Willie grabbed hold of the little dog which had been sleeping by the fire, and he shoved it inside the sack, along with some crockery from the sideboard. He tied it up and hung it on the hook again, and then hid behind the door to wait.

Lukki Minnie came in with her pockets filled with potatoes and carrots. She was ready for her dinner.

“A’m gyaan ta aet dee noo” she shouted. “Bit furst A’m gyaan ta mak dee gud and saft.”

She took out a big, heavy stick from beside the fire and started to beat the sack as hard as she could. The plates inside began to crack.

“Ah can hear dy banes brackin,” she shouted.

Behind the door the boy was giggling quietly to himself. Inside the bag, the dog was yelping.

“Ah can hear dee yowlin, boy” said the trow, with a big grin on her face.

Willie was so pleased with his trick that he couldn’t help himself. He laughed and laughed so loudly that Lukki Minnie finally heard him. She spun around, her eyes blazing with anger. She knew at once what had happened.

Willie recovered quickly and darted up and out of the hole, back on to the hill he knew so well. In the pale light of the evening he could still make out the shape of his house, less than half a mile away. But the trow was close behind.

“A’m gyaan ta git dee” she screamed, as he fled down the hill towards safety. He didn’t dare to turn around.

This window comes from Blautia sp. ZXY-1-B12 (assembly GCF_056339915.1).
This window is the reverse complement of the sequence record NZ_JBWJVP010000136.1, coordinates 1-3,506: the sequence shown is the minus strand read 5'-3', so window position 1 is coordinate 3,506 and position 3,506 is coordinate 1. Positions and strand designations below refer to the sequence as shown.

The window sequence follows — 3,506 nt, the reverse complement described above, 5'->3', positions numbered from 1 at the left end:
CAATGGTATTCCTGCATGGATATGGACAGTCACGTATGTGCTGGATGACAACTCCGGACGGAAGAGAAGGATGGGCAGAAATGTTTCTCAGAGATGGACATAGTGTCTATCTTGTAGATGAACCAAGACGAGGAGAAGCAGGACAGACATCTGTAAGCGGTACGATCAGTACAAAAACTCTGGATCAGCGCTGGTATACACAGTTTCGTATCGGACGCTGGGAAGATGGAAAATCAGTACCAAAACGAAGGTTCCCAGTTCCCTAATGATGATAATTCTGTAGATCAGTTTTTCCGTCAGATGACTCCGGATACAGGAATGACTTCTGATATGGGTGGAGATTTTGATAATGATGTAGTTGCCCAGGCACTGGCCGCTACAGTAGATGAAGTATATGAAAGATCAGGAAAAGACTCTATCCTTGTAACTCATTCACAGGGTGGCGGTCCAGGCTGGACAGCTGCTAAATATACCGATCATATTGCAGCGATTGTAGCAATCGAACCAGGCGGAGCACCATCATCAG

When he reached the burn that runs along the bottom of Malcolm’s Head, Willie jumped. He sailed through the air and landed on the opposite bank, panting heavily. A second later, Lukki Minnie jumped after him. But trows’ legs are short, and she didn’t make it.

Lukki Minnie landed in the burn and was swept downstream towards the sea at Hesti Geo. Willie stood and watched her disappear, until he was sure she was gone. Then he turned and ran back home to tell the tale.

Today, when the wind blows strong from the south-west, Hesti Geo fills with thick, dirty-white scum, that blows up and over the land at the bottom of the hill. “Lukki Minnie’s still in there, churning her butter,” people say. And perhaps she is.

Malachy Tallack is 26 and lives in Fair Isle. He is a singer-songwriter, journalist, and editor of the magazine Shetland Life.
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“We can’t do this again”: Labour conference reactions to Jeremy Corbyn’s second victory

Overjoyed members, determined allies and concerned MPs are divided on how to unite.